Tuesday 22 Jul

Vietnamese comfort food

I’ve always had a love affair with the refreshing, healthy cuisine of Vietnam. I love the fragrances, the fresh herbs, cilantro, basil, mint and other Asian herbs: perilla, Vietnamese coriander and sawtooth cilantro. And I love the contrast and balance in almost every dish: spicy vs. cool, salty vs. sweet and steamed vs. crispy.
07/16/2014 | Comments 0

Hill tops

Northwest Classen High School has produced an impressive list of alumni over the years, including current Sonic president and CEO Cliff Hudson, former Oklahoma City Mayor Ron Norick, and Sen. Elizabeth Warren. Bill Hill, a 1969 alumnus, left Oklahoma after graduating from the University of Oklahoma and has been instrumental in the development of some of California’s super premium vineyards and wines.
07/17/2014 | Comments 0

Top of the city

With Josh Valentine running the kitchen at The George, the anticipated opening of the restaurant atop Founders Tower has been worth the wait.
07/09/2014 | Comments 0

New kids on the block

There are a wealth of new local eateries cropping up in the metro and even more coming. If they’re not on your radar, they should be. From the comfy atmosphere at The Barrel on Western Avenue to the laid-back vibe at the Plaza District’s coffee shop, you might find a new regular hangout.

— by Devon Green, photos by Mark Hancock and Shannon Cornman

07/16/2014 | Comments 0


Ah, the perils of working with special dietary needs. It can make dining out a pain. Luckily, with restaurateurs becoming more savvy to their diners’ needs, there are a bevy of places in OKC to satisfy your craving for the foods you love without losing taste. All choices this week have been road-tested by gluten-sensitive foodies to guarantee satisfaction.
07/09/2014 | Comments 0

OKG eat: Know your rights

What better way to celebrate your freedom than grilling it to perfection over an open flame? We’ve combed local meat markets for the best ingredients to make traditional burgers or brisket. Feeling more adventurous? Why not go for lamb or buffalo? Whatever your heart desires, local butchers will be more than happy to help you praise hot-off-the grill freedom.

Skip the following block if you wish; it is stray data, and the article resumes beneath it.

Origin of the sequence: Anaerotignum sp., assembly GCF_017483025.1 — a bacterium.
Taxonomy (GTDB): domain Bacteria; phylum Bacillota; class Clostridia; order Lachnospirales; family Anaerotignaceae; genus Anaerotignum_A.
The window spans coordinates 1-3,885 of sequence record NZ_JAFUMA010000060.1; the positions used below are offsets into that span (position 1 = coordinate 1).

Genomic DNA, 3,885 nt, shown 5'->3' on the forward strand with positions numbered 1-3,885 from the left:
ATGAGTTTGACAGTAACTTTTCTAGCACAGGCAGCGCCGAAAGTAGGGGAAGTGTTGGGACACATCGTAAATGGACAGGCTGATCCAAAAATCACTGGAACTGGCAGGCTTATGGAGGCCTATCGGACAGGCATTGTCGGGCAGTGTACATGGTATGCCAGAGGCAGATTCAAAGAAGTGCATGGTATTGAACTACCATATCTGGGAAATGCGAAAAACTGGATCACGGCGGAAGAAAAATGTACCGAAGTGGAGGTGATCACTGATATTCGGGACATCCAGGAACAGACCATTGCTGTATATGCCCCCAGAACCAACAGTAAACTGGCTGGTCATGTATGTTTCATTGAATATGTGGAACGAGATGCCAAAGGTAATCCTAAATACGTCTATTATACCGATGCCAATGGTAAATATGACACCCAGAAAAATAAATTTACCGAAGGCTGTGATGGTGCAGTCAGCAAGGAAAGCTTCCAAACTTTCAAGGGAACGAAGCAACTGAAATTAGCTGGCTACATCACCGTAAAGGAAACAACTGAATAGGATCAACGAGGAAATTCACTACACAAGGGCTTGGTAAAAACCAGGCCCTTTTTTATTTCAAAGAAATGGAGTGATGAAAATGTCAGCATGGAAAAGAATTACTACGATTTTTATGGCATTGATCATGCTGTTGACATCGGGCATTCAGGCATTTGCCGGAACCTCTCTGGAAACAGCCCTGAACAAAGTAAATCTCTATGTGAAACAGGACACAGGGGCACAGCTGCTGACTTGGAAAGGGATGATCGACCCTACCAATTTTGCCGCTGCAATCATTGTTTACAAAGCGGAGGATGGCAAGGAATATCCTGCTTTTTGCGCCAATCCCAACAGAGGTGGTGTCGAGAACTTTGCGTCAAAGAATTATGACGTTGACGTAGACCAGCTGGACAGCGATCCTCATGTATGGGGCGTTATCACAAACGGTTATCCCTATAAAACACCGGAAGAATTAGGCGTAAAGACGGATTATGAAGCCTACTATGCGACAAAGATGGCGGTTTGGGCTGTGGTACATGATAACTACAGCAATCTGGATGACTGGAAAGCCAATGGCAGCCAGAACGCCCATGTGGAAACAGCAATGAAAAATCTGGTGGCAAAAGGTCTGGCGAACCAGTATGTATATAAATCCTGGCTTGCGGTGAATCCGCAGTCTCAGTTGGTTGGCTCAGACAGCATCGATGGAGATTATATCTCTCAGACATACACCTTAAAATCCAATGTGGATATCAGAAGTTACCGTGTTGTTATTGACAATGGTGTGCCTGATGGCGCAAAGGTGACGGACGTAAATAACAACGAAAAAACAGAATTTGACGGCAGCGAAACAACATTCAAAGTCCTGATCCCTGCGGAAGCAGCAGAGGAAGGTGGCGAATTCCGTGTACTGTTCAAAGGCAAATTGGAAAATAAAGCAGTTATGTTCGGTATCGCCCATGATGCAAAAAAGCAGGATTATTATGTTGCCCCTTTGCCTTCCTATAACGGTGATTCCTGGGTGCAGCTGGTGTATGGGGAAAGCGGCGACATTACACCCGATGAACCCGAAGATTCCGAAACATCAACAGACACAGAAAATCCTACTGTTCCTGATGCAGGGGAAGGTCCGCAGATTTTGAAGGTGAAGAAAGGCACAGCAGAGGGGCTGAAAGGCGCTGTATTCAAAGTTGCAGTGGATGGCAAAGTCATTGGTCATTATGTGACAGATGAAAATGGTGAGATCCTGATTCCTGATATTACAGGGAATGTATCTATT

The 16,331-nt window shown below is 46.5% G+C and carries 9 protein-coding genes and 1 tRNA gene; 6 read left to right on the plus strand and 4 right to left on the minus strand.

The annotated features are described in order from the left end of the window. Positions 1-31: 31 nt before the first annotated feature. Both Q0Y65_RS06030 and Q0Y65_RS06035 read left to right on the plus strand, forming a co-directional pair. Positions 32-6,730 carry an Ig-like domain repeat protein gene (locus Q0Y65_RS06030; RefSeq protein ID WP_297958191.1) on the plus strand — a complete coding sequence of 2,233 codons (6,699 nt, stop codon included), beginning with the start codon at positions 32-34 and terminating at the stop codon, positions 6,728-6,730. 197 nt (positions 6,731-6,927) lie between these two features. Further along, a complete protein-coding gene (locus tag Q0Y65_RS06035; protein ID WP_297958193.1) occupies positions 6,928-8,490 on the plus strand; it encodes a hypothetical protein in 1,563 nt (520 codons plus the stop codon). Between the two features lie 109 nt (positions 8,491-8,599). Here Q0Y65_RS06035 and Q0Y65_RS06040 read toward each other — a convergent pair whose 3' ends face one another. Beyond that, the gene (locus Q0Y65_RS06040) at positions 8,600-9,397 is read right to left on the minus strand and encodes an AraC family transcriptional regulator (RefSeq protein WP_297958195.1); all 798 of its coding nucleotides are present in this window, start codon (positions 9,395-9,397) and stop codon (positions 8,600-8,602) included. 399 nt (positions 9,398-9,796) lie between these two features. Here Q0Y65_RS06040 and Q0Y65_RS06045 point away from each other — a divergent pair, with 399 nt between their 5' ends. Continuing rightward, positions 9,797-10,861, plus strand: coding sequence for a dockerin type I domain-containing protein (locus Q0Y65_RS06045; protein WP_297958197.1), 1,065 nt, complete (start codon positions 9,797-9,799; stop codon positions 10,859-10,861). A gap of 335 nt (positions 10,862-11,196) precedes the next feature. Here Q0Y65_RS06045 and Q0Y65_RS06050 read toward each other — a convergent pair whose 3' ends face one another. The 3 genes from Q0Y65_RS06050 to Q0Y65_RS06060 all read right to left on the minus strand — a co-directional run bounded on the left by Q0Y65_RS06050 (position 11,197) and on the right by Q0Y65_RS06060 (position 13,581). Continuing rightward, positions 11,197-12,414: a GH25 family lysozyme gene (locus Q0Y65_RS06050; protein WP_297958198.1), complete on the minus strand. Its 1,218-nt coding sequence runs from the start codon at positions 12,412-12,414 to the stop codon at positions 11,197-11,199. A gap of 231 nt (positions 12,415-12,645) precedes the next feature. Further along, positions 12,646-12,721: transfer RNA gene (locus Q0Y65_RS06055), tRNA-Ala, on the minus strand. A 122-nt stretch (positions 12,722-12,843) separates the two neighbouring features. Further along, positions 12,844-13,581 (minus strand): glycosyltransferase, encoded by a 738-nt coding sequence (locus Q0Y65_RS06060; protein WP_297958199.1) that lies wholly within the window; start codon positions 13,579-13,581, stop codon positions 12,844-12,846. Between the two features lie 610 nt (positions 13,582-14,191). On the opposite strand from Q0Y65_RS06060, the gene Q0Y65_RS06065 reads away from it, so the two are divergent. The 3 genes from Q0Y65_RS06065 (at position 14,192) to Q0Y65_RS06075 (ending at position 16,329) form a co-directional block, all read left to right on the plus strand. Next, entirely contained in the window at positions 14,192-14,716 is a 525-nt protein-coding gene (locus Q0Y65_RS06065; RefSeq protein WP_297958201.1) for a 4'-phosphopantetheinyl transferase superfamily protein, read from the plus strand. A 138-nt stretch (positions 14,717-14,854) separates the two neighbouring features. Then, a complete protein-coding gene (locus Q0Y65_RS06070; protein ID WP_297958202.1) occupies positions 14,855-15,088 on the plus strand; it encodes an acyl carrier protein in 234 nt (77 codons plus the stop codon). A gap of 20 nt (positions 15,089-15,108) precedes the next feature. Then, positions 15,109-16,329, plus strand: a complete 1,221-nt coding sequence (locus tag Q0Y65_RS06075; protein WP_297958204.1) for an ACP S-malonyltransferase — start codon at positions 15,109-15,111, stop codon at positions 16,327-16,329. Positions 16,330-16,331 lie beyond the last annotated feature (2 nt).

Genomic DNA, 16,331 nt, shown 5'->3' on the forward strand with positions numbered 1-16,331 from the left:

07/02/2014 | Comments 0
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Restaurant Reviews

Italian, Venezia-style

An Italian chain surprises with pizzas and desserts worth coming back for.

Greg Elwell March 26th, 2014

Venezia Italian Ristorante

8109 Northwest Expressway

What works: Chicken picatta, pizzas and desserts.

What needs work: Some of sauces are a touch too bland.

The tip: When in doubt, get the meatballs.

Limoncello cake
Photo by Shannon Cornman

Italian chain restaurants have become shorthand for describing those who don’t like “real” food or aren’t “shopping local.”

Now here’s an unpopular position: They’re not that bad. Not really. I mean, if you’re craving the most authentic Italian food in Oklahoma City, you’re already facing a bit of an uphill battle. But the way some people talk, you’d think Olive Garden was literally serving poison.

Great Italian food is deceptive. It can look extremely simple, but it’s the hidden nuance that elevates the dishes you remember above the rabble.

Now let’s talk about Venezia Italian Ristorante, 8109 Northwest Expressway, which is a small chain (there’s also one in Del City) and has a menu with a few hits and a few misses.

They say pizza is like sex, but that’s not true because I have pizza all the time. (Is that why I’m not ... you know what? Save that for another day.) And Venezia makes a nice pie.

While I was hoping the Venezia’s white ($10.95 for an extra large) would steal my heart, it was a pleasant, if subtle, taste.

Instead, it was the classic Italian ($14.95 for an extra large) that had me swooning. It had meatballs, paired with pepperoni and sausage. Big, bold, punch-you-in-the-mouth flavors. And the onions are the perfect complement — not diced but long strips capable of generating crunch and that sweet caramelized flavor everybody loves.

The pasta combo has cannelloni, manicotti and lasagna, but it was difficult telling one from the other; lots of ricotta, but not a ton of flavor.

The ravioli and meatballs were better. The ravioli were still largely just ricotta vessels, but they were pillowy and soft, and the meatballs were tender and tasty.

I also tried the Rigatoni Veronese ($10.95), which features Venezia’s alla panna sauce over ziti with a mix of sauteed mushrooms, meatballs and sausage.

The meatballs, again, are pretty nice, but the mushrooms were the real treat. Some places go cheap and easy and use canned mushrooms, but these were browned and flavorful. Mushroom pasta at Venezia is definitely the way to go.

The lighter the sauce, the better the dish — at least for me. The chicken picatta ($10.95) made a much better impression. It’s lightly sauteed chicken, still moist, served with a lemon and white wine sauce with chopped capers. This was, by far, my favorite dish ... until the pizza arrived.

By the way, they make their own desserts. The tiramisu ($4.50) is nice, but the limoncello cake ($4.50) was like eating a glass of lemonade. And that’s a good thing.

Venezia isn’t perfect, but it’s trying. I might avoid a few of the appetizers next time, but with pizzas and a few Italian classics up its sleeve, I will definitely be back for more.

  • Currently 3.5/5 Stars.
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